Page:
While groups in favor of using more nuclear power are waging a strong battle of common sense and the opposition is weaker than a decade ago, a national nuclear revival remains a long way off. Pro-nuclear advocates must still turn the remaining skeptics and convince the financiers the near-term potential for efficient, affordable nuclear power is real.
The unfortunate and often incorrect charges against “dirty” carbon-based fuel will continue to create demand for clean fuels, of which nuclear is the only one with serious potential for success.
Global Demand Is High
There is no doubt future reactors will be even safer and more cost-effective than those in operation today, but the time required for licensing and construction remains the greatest obstacle to serious investment. According to the Nuclear Energy Institute, applications for 26 new nuclear units are now pending with federal regulators, but we will be fortunate if construction starts on four in the next decade.
By contrast, 34 nuclear power plants are under construction in 12 countries elsewhere in the world, including seven in Russia, six in China, and six in India, the International Atomic Energy Agency reports.
On September 8, 2009, the Wall Street Journal touted nuclear energy in a special energy section, but a close reading revealed the Journal’s support and predictions were tepid at best. The Journal continues to give weight to know-nothing anti-nukes who truly despise nuclear energy for the economic and industrial progress it will support. The global warming fear-mongers fit this description as well, for despite their rage against carbon dioxide they certainly have not embraced carbon-free nuclear energy.
The facts, however, still support a bright nuclear future. It just remains to be seen how soon it will come about.
Promising New Designs
New designs will be more passive, allowing gravity to ensure the distribution of coolant to heat-sensitive components, instead of relying on pumps that theoretically could fail.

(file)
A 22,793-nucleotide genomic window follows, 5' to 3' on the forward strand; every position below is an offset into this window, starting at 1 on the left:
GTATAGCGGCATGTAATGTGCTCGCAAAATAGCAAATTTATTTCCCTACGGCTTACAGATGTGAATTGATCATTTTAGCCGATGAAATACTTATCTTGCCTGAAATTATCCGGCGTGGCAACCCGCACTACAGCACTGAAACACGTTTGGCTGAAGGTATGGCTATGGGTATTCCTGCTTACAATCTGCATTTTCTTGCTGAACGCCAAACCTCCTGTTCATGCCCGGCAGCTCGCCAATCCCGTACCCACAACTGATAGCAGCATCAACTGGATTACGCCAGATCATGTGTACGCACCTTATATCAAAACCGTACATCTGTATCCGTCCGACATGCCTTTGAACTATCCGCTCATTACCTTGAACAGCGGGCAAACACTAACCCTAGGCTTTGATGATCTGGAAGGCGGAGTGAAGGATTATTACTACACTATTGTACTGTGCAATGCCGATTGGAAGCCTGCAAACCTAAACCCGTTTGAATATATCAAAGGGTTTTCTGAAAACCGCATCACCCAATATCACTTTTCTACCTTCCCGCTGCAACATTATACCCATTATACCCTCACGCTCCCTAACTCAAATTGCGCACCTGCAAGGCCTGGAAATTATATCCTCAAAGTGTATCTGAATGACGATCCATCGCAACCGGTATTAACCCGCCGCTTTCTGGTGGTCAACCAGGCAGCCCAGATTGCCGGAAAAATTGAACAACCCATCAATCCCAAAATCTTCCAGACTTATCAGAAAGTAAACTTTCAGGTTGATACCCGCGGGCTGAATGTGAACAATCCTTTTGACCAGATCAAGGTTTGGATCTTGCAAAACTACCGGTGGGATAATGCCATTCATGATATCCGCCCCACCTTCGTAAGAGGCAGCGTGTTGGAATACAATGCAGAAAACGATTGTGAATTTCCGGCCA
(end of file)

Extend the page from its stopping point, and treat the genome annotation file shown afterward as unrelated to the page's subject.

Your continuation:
Upcoming plants will have a life of 60 years, spreading their amortized costs over more years, and modular construction will allow quicker and less expensive assembly.
In addition, inherently safe systems such as the pebble bed reactor require fewer safety features because the systems cannot achieve dangerous levels of heat when malfunctions occur. In the case of pebble beds, the uranium fuel is encased in ceramic spheres the size of tennis balls, and the melting point of the ceramic is well above the level of heat that can be generated by the uranium.
These extraordinary safety factors, however, make it likely the best price we can hope for is $4,000 per kilowatt capacity as compared to $2,300 per kilowatt for a coal-fired power plant and $850 for natural gas.
Waste Problems Mythical
Waste disposal is actually not a problem, though it gets the most headlines. Even most critics agree existing used fuel rods can stay where they are for another 50 or 100 years until permanent storage is determined.
We currently use only 5 percent of the available fuel in each rod before disposal, because of a misguided directive not to reprocess nuclear fuel, first put into place by former president Jimmy Carter and never corrected.
Unlike the United States, most nations reprocess their fuel. France, for example, generates 80 percent of its electricity from nuclear power, using 95 percent of the available fuel and leaving only 5 percent as waste.
Even here, however, there is greater hope for the future with what are called “fast reactors” that can directly utilize nuclear waste. Fast reactors are able to unlock energy in waste because they can burn plutonium and neptunium and other materials that are by-products of current nuclear reactors.
The small amount of potentially weapons-grade plutonium yielded upon reprocessing is what motivated Carter to prohibit reprocessing in 1976.
New Designs More Economical
The Wall Street Journal, in the aforementioned article, quoted GE-Hitachi as estimating their fast reactor now under development could supply all our nation’s energy needs for 70 years using only nuclear waste already in storage today. GE-Hitachi will apply for design approval from the Nuclear Regulatory Commission within two years, and the firm hopes to build its first fast reactor within a decade.
Although it will initially cost more money to generate electricity from fast reactors than conventional ones, GE-Hitachi expects costs to drop significantly after a few of the newer reactors go on line.
In summary, nuclear power is progressing technologically and finding greater public acceptance, but the battle for the future of mankind’s energy needs is far from won.
You can help. Talk about it everywhere. You don’t have to be an expert to make a difference. Just let your friends know that you have it from good sources that nuclear is the safest and most plentiful form of energy to power the future of civilization. Their doubts will subside if they trust you.
Jay Lehr, Ph.D. ([email protected]) is science director of The Heartland Institute.